Indian National League (I-League) 2011-12 Season Review
With the Indian domestic football season having come to a close in May, Debojyoti Chakraborty summarizes the nation’s top-tier football league
The top-tier football league in India, known as the I-League, came to a close in May and Dempo Sports Club won the 16th edition leaving behind 13 others vying for the honour. The tournament started in 1996-97 as the National Football League to bring in professionalism in an age-old and dying Indian football system. It may seem contrasting but the national team was at its highest ever FIFA ranking of 94 at the start of 1996 but has seen an all-time low of 165 in April, 2012. However, football remains a hugely popular sport in India, more so in Kolkata, capital of West Bengal, where it is treated as a religion. Let us start our journey showcasing a recap of the season that just got over.
At the start of the league in the fag end of October last year, the big boys grabbed all the headlines. Two clubs from Kolkata, the eternal capital of the game in India, East Bengal and Mohun Bagan were favourites along with the two teams from Goa, the new power centre of Indian football, Dempo and Churchill Brothers. Dempo set the pace early with an all-win record in their first seven matches which included a 5-0 thrashing of Mohun Bagan. They were first beaten by another club from Goa – Churchill Brothers who put up some fine performances – they defeated Shillong Lajong FC 6-0 and Sporting Club de Goa 5-0 – but lacked consistency. On the other hand, East Bengal looked to follow the leaders closely until they were held to a scoreless draw by the lowly Pailan Arrows. This started a patchy stage for the men in Red and Gold as they could only manage four victories in their next 10 encounters. Their archrival Mohun Bagan had a roller coaster ride. After being humiliated by Dempo they themselves netted five against Mumbai FC in an away match. They defeated title contenders East Bengal and Churchill and followed that up by dropping points against mid-tabler Prayag United and struggling Shillong Lajong FC.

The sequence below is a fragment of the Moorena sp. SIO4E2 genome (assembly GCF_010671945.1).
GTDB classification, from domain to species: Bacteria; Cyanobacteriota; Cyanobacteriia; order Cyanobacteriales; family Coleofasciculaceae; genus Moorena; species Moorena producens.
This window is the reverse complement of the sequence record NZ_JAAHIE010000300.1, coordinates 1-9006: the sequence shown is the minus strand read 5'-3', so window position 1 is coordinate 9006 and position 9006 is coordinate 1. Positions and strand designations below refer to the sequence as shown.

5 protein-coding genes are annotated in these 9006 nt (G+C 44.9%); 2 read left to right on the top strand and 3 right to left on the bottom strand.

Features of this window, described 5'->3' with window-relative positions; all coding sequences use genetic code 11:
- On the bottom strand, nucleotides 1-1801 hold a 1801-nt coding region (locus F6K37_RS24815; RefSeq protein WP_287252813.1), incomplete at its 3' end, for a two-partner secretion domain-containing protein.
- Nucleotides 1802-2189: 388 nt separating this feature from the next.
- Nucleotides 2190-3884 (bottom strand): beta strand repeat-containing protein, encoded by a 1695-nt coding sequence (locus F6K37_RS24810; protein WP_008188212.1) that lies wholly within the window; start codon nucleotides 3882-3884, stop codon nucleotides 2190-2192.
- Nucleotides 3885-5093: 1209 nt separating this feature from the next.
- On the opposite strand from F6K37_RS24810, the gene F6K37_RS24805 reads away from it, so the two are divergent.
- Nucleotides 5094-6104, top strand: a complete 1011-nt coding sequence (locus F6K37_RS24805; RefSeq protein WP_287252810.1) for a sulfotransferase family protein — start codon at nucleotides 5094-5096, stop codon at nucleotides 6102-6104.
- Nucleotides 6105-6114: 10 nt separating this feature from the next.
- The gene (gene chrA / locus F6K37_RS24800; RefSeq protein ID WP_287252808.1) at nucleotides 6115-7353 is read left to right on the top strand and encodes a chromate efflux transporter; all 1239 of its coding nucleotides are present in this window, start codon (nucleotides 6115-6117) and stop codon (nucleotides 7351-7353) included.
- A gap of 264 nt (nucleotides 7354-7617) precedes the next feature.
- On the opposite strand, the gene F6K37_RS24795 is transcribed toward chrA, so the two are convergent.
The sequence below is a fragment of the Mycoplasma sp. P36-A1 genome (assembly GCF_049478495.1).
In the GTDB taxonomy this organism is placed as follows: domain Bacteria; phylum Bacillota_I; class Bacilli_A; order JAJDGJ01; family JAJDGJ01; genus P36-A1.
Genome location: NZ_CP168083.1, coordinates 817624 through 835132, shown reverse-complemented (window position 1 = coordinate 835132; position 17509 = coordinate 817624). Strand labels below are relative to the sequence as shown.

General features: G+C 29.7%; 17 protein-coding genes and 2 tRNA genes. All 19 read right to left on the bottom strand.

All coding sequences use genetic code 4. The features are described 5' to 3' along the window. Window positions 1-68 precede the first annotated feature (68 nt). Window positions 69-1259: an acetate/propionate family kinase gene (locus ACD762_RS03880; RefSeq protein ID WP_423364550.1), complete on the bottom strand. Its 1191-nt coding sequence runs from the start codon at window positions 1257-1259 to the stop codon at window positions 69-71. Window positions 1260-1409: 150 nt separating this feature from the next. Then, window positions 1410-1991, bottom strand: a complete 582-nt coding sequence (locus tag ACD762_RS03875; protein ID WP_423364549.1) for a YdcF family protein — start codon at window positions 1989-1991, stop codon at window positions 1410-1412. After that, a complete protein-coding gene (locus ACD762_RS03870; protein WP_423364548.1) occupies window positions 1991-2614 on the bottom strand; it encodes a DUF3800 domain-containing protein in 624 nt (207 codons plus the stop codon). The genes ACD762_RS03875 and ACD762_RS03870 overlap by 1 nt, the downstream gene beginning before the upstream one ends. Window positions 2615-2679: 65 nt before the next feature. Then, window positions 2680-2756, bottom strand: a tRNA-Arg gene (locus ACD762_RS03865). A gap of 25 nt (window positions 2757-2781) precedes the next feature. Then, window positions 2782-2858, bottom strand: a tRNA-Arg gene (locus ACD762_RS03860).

As the second half of the fixtures started, teams settled down rather well. Teams vying for the championship got the results they wanted as the relatively smaller teams started to run out of gas. But there was too much of a gap at the top created by now and Dempo maintained the pole position throughout the second half with their superb squad. They are an example of a settled side, the team management and to officials have been there for some time now and their core group of players have remained more or less the same too. This is so rare in this part of the world, but manager Armando Colaco might have to say something to this as he went on to win a record five League titles with Dempo. There was a small hiccup when they lost to Pune FC in Round 19 but Dempo ensured neither of their competitors can get a sniff in by quickly regaining the composure.
By the time Dempo faced East Bengal in Round 23, other contenders had already faded away. Dempo maintained their 6-point gap over the Red and Gold brigade with a scoreless draw and were almost certain of the title with only three matches to play. Results elsewhere became meaningless even though Mohun Bagan thrashed Shillong Lajong FC 6-1 in the return leg and Sporting Clube de Goa thumped HAL (Hindustan Aeronautics Limited Sporting Club) 7-0.